README

Ifrit - a process model for go.

Ifrit is a small set of interfaces for composing single-purpose units of work into larger programs. Users divide their program into single purpose units of work, each of which implements the Runner interface Each Runner can be invoked to create a Process which can be monitored and signaled to stop.

The name Ifrit comes from a type of daemon in arabic folklore. It's a play on the unix term 'daemon' to indicate a process that is managed by the init system.

Ifrit ships with a standard library which contains packages for common processes - http servers, integration test helpers - alongside packages which model process supervision and orchestration. These packages can be combined to form complex servers which start and shutdown cleanly.

The advantage of small, single-responsibility processes is that they are simple, and thus can be made reliable. Ifrit's interfaces are designed to be free of race conditions and edge cases, allowing larger orcestrated process to also be made reliable. The overall effect is less code and more reliability as your system grows with grace.

The full documentation is written in godoc, and can be found at:

http://godoc.org/github.com/tedsuo/ifrit

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Documentation

Overview

    A process model for go.

    Ifrit is a small set of interfaces for composing single-purpose units of work into larger programs. Users divide their program into single purpose units of work, each of which implements the `Runner` interface Each `Runner` can be invoked to create a `Process` which can be monitored and signaled to stop.

    The name Ifrit comes from a type of daemon in arabic folklore. It's a play on the unix term 'daemon' to indicate a process that is managed by the init system.

    Ifrit ships with a standard library which contains packages for common processes - http servers, integration test helpers - alongside packages which model process supervision and orchestration. These packages can be combined to form complex servers which start and shutdown cleanly.

    The advantage of small, single-responsibility processes is that they are simple, and thus can be made reliable. Ifrit's interfaces are designed to be free of race conditions and edge cases, allowing larger orcestrated process to also be made reliable. The overall effect is less code and more reliability as your system grows with grace.

    Index

    Constants

    This section is empty.

    Variables

    This section is empty.

    Functions

    This section is empty.

    Types

    type Process

    type Process interface {
    	// Ready returns a channel which will close once the runner is active
    	Ready() <-chan struct{}
    
    	// Wait returns a channel that will emit a single error once the Process exits.
    	Wait() <-chan error
    
    	// Signal sends a shutdown signal to the Process.  It does not block.
    	Signal(os.Signal)
    }

      A Process represents a Runner that has been started. It is safe to call any method on a Process even after the Process has exited.

      func Background

      func Background(r Runner) Process

        Background executes a Runner and returns a Process immediately, without waiting.

        func Envoke

        func Envoke(r Runner) Process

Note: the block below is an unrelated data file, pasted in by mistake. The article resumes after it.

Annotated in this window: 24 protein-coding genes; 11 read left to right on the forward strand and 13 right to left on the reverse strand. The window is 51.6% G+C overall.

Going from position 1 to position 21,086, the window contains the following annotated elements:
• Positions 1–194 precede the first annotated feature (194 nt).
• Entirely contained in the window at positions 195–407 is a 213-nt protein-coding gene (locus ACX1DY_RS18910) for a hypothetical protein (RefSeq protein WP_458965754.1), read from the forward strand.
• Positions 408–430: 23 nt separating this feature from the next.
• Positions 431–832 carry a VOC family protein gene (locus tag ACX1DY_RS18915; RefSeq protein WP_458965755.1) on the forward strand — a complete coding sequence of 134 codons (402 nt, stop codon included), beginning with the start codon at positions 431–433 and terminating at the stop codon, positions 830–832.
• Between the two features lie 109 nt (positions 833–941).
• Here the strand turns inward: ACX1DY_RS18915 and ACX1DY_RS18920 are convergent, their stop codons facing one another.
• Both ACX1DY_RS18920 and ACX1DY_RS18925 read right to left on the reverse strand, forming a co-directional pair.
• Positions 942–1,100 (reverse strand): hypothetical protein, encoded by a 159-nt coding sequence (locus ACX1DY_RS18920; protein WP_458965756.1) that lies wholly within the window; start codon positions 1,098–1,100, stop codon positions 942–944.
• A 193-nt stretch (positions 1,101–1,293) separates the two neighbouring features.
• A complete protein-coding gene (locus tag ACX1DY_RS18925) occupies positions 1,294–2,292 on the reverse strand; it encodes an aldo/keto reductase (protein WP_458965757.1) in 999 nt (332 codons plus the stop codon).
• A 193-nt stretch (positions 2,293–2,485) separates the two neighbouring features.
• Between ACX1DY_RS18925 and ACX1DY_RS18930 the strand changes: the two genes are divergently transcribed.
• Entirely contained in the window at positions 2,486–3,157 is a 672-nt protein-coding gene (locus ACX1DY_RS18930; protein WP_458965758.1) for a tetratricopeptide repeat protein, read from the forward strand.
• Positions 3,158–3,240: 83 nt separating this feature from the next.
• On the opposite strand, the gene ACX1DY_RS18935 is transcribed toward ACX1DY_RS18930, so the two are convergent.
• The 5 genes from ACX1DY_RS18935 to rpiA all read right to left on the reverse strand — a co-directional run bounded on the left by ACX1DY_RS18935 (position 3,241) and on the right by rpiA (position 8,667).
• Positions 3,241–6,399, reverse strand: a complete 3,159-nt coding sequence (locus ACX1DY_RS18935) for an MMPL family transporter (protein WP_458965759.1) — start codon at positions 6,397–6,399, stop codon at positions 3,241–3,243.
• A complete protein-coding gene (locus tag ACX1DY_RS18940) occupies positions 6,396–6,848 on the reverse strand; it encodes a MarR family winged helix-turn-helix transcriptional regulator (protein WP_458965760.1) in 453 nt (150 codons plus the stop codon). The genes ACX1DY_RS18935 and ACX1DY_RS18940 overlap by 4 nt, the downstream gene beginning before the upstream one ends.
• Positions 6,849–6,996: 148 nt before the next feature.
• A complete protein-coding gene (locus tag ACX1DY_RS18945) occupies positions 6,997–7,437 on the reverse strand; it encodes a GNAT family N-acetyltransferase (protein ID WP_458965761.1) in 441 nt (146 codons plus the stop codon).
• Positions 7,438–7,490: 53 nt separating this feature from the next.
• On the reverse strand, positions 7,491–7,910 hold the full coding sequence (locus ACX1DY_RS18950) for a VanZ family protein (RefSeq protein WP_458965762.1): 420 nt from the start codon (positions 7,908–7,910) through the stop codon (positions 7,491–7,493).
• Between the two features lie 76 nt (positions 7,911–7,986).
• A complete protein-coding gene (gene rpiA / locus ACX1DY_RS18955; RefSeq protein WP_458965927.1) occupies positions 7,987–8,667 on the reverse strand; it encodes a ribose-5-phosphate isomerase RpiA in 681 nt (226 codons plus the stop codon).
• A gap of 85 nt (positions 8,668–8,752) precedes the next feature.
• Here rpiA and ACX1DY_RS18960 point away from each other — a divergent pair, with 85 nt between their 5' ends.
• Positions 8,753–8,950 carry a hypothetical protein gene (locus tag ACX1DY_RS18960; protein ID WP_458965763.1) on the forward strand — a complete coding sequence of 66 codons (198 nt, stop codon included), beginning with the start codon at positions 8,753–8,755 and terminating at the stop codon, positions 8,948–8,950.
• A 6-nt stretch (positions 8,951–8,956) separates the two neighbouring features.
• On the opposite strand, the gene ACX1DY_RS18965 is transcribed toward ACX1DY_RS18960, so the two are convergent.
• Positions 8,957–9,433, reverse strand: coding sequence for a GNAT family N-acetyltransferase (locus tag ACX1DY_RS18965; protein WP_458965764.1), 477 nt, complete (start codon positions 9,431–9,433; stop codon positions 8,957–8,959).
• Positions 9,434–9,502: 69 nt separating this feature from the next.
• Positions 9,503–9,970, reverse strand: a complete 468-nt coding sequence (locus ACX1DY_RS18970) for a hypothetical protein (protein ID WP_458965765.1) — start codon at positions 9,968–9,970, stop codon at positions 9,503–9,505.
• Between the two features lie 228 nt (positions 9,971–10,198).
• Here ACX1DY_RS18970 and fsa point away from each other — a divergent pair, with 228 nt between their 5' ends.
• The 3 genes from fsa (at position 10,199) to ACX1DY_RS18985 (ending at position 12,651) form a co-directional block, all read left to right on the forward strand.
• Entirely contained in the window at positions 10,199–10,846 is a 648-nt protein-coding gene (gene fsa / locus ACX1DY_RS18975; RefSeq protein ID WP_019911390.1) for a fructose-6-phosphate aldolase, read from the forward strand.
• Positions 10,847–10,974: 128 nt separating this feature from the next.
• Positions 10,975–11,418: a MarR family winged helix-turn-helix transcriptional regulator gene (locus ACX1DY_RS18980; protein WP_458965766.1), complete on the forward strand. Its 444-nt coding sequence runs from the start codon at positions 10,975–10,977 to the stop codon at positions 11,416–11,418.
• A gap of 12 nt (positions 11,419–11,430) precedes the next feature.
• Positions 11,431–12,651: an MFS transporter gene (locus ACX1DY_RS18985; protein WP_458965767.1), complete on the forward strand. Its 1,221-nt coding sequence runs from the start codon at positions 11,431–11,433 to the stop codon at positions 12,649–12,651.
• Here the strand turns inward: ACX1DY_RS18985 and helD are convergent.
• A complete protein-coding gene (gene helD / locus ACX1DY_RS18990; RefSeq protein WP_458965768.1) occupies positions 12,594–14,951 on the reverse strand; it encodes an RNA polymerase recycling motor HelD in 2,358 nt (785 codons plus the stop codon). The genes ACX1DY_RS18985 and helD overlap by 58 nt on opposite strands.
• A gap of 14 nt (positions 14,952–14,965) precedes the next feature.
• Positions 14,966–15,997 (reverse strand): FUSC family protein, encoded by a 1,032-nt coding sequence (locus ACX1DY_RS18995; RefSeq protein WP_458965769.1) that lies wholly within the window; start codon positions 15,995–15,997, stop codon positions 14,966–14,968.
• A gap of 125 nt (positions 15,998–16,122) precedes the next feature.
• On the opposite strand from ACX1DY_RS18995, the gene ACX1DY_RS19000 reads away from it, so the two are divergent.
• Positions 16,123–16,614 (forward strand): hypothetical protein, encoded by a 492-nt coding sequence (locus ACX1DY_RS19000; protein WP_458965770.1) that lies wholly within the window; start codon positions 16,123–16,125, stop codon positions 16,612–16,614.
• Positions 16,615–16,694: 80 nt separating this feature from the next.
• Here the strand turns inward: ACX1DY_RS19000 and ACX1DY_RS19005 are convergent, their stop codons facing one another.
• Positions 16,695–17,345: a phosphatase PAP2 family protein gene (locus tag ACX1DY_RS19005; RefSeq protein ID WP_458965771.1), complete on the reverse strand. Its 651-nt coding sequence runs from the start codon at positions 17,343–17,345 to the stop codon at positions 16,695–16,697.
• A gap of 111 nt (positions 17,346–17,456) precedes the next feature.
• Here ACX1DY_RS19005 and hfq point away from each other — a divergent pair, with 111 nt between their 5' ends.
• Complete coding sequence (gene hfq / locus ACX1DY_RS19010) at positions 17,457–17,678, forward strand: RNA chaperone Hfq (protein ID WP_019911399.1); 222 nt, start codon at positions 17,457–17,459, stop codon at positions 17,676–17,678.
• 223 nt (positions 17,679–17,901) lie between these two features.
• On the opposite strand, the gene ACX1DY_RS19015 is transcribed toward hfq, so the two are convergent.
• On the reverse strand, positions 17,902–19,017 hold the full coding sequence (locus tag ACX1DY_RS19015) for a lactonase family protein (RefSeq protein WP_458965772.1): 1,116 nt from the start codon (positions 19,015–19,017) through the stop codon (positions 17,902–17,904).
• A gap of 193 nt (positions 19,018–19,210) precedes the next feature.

Envoke is deprecated in favor of Invoke, on account of it not being a real word.

          func Invoke

          func Invoke(r Runner) Process

            Invoke executes a Runner and returns a Process once the Runner is ready. Waiting for ready allows program initializtion to be scripted in a procedural manner. To orcestrate the startup and monitoring of multiple Processes, please refer to the ifrit/grouper package.

            type RunFunc

            type RunFunc func(signals <-chan os.Signal, ready chan<- struct{}) error

              The RunFunc type is an adapter to allow the use of ordinary functions as Runners. If f is a function that matches the Run method signature, RunFunc(f) is a Runner object that calls f.

              func (RunFunc) Run

              func (r RunFunc) Run(signals <-chan os.Signal, ready chan<- struct{}) error

              type Runner

              type Runner interface {
              	Run(signals <-chan os.Signal, ready chan<- struct{}) error
              }

                A Runner defines the contents of a Process. A Runner implementation performs an aribtrary unit of work, while waiting for a shutdown signal. The unit of work should avoid any orchestration. Instead, it should be broken down into simpler units of work in seperate Runners, which are then orcestrated by the ifrit standard library.

                An implementation of Runner has the following responibilities:

                - setup within a finite amount of time.
                - close the ready channel when setup is complete.
                - once ready, perform the unit of work, which may be infinite.
                - respond to shutdown signals by exiting within a finite amount of time.
                - return nil if shutdown is successful.
                - return an error if an exception has prevented a clean shutdown.
                

                By default, Runners are not considered restartable; Run will only be called once. See the ifrit/restart package for details on restartable Runners.

                Directories

                Path Synopsis
                fake_runner contains test fixtures.
                fake_runner contains test fixtures.
                Ginkgomon provides ginkgo test helpers.
                Ginkgomon provides ginkgo test helpers.
                Grouper implements process orcestration.
                Grouper implements process orcestration.
                The restart package implements common restart strategies for ifrit processes.
                The restart package implements common restart strategies for ifrit processes.